In fact, professional recruiters routinely lean on software to do everything from sort through applications to reduce unconscious hiring bias. Even if you’re only planning to bring on people occasionally, or seasonally, using data can lead to better decisions. In the past, many hiring managers went with their first impressions. We now know that impressions can be flawed and based on things other than fact.
Consider this: Your gut instinct might be to hire Candidate M instead of Candidate Q. Everything tells you Candidate M is the right fit. Still, you crunch numbers and analyze indicators of past performance excellence in similar jobs. Unexpectedly, you find out that Candidate Q possesses more of the skills related to success in the position. At that point, you may want to reevaluate your original reaction to go with Candidate M.
5. Mitigating business risks.
Does your business have risks? Absolutely. Running any operation includes taking and accepting risks. Nevertheless, you don’t have to assume that all risks are unavoidable. Recovering data can help you develop and run models to determine procedural or operational risk.
As an example, big data could show exactly when you’re most apt to have lowered cybersecurity. This foreknowledge allows you to put plans in place to mitigate digital security threats. Big data could also run online simulations to lay out what would happen in the event of a major breach.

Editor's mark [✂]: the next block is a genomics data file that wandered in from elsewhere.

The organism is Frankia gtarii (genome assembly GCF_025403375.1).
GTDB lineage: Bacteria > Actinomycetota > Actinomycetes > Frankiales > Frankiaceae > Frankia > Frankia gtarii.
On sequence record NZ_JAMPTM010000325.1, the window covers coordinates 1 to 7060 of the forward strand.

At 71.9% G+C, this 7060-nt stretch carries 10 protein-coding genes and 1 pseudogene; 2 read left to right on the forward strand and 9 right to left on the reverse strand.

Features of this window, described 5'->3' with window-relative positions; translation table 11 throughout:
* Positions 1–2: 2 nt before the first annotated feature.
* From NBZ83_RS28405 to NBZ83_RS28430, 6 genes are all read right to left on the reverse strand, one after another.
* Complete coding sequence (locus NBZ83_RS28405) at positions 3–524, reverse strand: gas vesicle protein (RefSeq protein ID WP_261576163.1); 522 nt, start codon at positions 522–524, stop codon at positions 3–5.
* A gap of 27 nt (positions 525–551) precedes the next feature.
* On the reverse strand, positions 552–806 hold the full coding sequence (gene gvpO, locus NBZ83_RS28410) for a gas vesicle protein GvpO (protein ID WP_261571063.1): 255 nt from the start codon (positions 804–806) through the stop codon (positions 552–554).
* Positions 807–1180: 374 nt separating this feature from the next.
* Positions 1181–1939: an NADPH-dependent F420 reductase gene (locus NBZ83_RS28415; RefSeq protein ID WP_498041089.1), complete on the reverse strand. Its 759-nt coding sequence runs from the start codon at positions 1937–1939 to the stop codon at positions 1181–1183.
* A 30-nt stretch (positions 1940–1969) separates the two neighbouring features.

It’s not feasible to protect your business against every potential criminal attack on your systems. Yet it’s up to you to close all predictable loopholes. By running data-rich risk analyses periodically with your IT team, you can better position your brand. Plus, your feedback may drive protocols to minimize fallout after a cybersecurity threat or breach.
There’s little doubt that you have tons of data at your fingertips. In the coming months, strive to use it more thoughtfully and comprehensively. Making just a few changes based on your evaluations could have a positive impact on CX, employee engagement, and profitability.
Written by Callum Jackson
Source: TG Daily – 5 Areas of Business Where You Could Use More Analytics